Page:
The influence of rater type on interrater reliability of safety and risk assessment outcomes
T-tests were conducted to compare the ratings by students and professionals. By doing this, we were able to examine the influence of rater experience on the interrater reliability of the safety and risk assessment outcomes. The CFS students were compared to the CFS professionals, and the CP students were compared to the CP professionals. Similarly, the R-script paired t-test for agreement coefficients (Gwet, 2016) was used for these tests.
The influence of vignette type on the interrater reliability of the ARIJ
The comparison of the ratings by the CFS students to the ratings of the CP students allowed us to examine the effect of vignette type on the interrater reliability of the risk and safety assessment outcomes. Again, the R-script paired t-test for agreement coefficients (Gwet, 2016) was used.
The main aim of our study was to determine the reliability of the safety and risk assessment of the ARIJ. However, before interpreting reliability estimates, the robustness of Gwet’s AC and Krippendorff’s α to a low item prevalence was examined to determine the most stable measure of reliability. Supplementary Appendix B shows how Gwet’s AC and Krippendorff’s α relate to each other across different percentages of agreements. Each figure of Supplementary Appendix B represents a different fixed percent agreement. All the interrater reliability outcomes from the current study were included in these figures. In general, the figures reveal that Gwet’s AC and Krippendorff’s α can be quite different even though the percent agreement is very similar, and thus, Gwet’s AC and Krippendorff’s α should also be very similar. The figures with a fixed percent agreement between 60% and 90% show that Krippendorff’s α decreased when item prevalence dropped below 20% or increased when item prevalence reached above 80%. This indicates that Krippendorff’s α is underestimated in case of a low or high item prevalence. In contrast, Gwet’s AC shows only a slight increase when item prevalence decreased or increased. An example of the influence of item prevalence on Krippendorff’s α and Gwet’s AC can be seen in item 4 of the safety assessment instrument for the child and family support vignettes. This item has a percent agreement of 94%, whereas Krippendorff’s α is 0.02. Gwet’s AC1 does seem to be in line with the percent agreement given that its value is 0.88 (see Supplementary Appendix C). Overall, Gwet’s AC appeared to be a more stable measure than Krippendorff’s α. For that reason, only Gwet’s AC was used when determining the inter- and intrarater reliability of the ARIJ instruments. Refer to Supplementary Appendix C-H for a complete overview of all the measures.
Interrater Reliability of the ARIJ Safety Assessment Instrument
The interrater reliability of most safety assessment items varied between moderate and substantial (AC1 = 0.41–0.80; see Supplementary Appendix C and D for all the interrater reliability measures of the ARIJ safety assessment instrument for the four different groups). The items with the highest interrater reliability were about child abduction and honor-related violence (AC1 = 0.70–0.94; item 4) as well as domestic violence (AC1 = 0.68–0.94; item 7), which had a substantial to almost perfect reliability. The parental availability item (item 8) showed the lowest interrater reliability (AC1 = 0.12–0.46), which was slight to moderate. The interrater reliability of the safety assessment outcome was moderate to substantial (AC1 = 0.40–0.68).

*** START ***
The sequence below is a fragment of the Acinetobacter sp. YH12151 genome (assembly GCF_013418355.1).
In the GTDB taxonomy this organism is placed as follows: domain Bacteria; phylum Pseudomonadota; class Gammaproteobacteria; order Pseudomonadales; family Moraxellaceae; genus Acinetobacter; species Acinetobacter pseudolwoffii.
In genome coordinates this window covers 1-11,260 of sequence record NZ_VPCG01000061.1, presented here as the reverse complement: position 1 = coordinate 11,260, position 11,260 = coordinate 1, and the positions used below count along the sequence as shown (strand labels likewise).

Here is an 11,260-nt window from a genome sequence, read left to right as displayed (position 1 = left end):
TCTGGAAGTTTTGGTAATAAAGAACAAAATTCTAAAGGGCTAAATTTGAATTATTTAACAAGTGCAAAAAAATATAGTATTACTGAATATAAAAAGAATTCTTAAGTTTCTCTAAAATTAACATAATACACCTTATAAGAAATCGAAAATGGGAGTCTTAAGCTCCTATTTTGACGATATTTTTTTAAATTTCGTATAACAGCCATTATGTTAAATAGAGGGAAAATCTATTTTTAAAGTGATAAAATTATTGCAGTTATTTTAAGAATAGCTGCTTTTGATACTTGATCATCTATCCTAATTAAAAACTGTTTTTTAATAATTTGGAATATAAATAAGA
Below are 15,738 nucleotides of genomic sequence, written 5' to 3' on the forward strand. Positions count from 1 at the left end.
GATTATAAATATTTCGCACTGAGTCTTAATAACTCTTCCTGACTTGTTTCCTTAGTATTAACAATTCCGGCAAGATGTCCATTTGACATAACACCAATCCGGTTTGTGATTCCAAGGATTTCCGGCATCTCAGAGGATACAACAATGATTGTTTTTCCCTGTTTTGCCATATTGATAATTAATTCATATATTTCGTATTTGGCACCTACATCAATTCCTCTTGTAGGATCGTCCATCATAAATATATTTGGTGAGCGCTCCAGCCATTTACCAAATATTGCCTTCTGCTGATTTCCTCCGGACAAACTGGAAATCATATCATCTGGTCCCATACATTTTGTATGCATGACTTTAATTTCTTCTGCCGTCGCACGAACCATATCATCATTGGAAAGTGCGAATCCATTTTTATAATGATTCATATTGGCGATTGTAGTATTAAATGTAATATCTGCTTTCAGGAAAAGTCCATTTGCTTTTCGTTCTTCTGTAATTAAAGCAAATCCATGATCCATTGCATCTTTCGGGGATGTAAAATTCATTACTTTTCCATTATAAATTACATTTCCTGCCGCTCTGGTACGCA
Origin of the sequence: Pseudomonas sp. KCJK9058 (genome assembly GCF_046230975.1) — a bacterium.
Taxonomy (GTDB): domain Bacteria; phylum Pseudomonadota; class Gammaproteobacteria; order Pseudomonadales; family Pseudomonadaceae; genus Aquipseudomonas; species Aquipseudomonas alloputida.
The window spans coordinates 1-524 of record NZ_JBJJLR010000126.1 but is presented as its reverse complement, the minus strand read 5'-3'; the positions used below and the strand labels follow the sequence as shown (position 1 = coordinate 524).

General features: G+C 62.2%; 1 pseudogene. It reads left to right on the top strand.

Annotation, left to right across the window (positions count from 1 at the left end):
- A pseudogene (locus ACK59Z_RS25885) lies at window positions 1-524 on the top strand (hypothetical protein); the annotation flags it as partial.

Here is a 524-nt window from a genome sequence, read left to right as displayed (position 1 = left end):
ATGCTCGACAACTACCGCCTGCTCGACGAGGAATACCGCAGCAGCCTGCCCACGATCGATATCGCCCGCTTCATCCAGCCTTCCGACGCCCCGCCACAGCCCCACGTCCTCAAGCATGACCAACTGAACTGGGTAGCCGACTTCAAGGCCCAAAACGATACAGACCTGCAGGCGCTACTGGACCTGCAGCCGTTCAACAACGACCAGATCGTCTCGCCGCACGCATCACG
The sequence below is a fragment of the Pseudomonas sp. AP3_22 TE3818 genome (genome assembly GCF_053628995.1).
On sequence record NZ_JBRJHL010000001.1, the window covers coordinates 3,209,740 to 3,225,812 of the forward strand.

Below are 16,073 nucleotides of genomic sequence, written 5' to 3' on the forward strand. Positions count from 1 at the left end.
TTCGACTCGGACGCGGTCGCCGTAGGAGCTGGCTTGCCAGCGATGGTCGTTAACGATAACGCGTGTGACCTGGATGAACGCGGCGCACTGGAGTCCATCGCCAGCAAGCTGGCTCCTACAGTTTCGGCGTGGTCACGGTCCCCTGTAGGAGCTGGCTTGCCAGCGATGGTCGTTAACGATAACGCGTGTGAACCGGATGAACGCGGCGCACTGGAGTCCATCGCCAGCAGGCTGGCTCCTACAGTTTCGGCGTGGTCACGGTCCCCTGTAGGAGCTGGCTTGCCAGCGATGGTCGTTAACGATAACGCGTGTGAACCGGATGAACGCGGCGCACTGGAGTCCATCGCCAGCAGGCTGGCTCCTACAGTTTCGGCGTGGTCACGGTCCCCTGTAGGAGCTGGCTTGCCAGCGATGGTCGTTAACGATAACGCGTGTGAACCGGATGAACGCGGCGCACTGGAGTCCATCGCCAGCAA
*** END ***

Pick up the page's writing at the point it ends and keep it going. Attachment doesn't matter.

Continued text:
Interrater Reliability of the ARIJ Risk Assessment Instrument
The interrater reliability of most risk assessment items varied between fair and substantial (AC1 = 0.21–0.80; see Supplementary Appendix E and F for all the interrater reliability measures of the risk assessment instrument for the four groups). The item ‘the child is younger than 5 years old’ (item 30) showed the best interrater reliability (AC1 = 0.91–0.97), which was almost perfect. The item ‘caregiver has a history of abusing a child’ (item 17) had the lowest reliability, which was a slight interrater reliability (AC1 = 0.12–0.18). The actuarial risk outcome based on all risk factors showed a substantial to almost perfect interrater reliability (AC2 = 0.80–0.96). In contrast, the actuarial risk outcome based on the dynamic risk factors showed a mixed interrater reliability (AC2 = 0.39–0.84), which was fair to almost perfect. Finally, the clinical risk outcome displayed a moderate to substantial interrater reliability (AC2 = 0.56–0.62).
Intrarater Reliability of the ARIJ Safety Assessment Instrument
Almost all safety assessment items showed substantial intrarater reliabilities (AC1 = 0.61–0.80; see Supplementary Appendix G and H for the intrarater reliability measures of the safety assessment instrument of the CFS vignettes and CP vignettes). The items related to child abduction and honor-related violence (AC1 = 0.87 and 0.88; item 4) as well as the domestic violence item (AC1 = 0.84 and 0.85; item 7) showed the highest intrarater reliability, which was almost perfect. Finally, the items about physical abuse (item 1) and parental availability (item 8) showed moderate to substantial (AC1 = 0.41 and 0.61) and fair to moderate intrarater reliability (AC1 = 0.25 and 0.68). The intrarater reliability of the safety assessment outcome was moderate to substantial (AC1 = 0.57 and 0.75).